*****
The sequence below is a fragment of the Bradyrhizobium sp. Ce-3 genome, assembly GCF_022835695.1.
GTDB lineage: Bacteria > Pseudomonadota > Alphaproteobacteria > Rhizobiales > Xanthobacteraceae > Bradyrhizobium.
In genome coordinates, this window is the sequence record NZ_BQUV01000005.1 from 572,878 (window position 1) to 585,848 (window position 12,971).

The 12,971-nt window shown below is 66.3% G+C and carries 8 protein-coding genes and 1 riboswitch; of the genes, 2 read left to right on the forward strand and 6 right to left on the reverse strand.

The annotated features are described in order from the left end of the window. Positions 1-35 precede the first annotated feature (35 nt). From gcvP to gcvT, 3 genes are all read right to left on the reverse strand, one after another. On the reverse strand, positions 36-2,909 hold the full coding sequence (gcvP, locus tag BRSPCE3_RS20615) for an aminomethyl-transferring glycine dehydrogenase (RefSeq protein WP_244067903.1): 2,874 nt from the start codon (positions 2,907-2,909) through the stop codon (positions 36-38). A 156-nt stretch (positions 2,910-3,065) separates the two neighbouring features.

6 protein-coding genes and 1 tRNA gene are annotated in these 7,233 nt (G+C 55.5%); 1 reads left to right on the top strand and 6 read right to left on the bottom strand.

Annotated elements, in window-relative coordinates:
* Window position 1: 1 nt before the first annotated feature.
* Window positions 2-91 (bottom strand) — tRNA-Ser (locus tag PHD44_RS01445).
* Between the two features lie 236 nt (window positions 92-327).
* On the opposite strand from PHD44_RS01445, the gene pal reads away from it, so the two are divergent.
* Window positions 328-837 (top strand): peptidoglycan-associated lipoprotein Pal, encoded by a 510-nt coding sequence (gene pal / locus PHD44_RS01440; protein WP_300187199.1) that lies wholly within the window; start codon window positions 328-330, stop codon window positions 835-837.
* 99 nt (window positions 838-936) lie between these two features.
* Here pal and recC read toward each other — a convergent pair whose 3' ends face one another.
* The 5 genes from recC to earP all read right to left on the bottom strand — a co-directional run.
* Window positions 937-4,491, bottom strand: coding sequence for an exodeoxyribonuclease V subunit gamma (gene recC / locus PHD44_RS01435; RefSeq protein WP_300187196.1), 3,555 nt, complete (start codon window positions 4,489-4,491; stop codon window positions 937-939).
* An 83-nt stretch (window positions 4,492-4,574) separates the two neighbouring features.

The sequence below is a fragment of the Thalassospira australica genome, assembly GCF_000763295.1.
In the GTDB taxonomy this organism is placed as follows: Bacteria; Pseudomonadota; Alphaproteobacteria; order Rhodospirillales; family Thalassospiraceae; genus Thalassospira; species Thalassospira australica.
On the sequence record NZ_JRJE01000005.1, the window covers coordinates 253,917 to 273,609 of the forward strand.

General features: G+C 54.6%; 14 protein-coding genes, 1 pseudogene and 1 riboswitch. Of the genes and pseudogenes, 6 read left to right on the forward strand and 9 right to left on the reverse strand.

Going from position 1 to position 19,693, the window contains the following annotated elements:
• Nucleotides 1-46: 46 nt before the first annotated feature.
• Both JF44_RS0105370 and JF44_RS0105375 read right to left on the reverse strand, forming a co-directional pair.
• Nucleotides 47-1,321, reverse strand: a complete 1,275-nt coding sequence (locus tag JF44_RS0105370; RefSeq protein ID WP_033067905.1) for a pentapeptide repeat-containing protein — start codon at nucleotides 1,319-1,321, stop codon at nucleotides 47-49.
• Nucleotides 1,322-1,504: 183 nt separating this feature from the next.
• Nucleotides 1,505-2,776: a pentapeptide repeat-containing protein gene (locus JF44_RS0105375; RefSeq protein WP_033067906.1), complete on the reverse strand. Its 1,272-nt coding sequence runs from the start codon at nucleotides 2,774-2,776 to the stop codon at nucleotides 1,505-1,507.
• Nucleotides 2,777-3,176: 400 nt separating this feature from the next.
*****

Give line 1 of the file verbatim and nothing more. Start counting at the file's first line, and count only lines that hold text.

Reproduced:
The sequence below is a fragment of the Bradyrhizobium sp. Ce-3 genome, assembly GCF_022835695.1.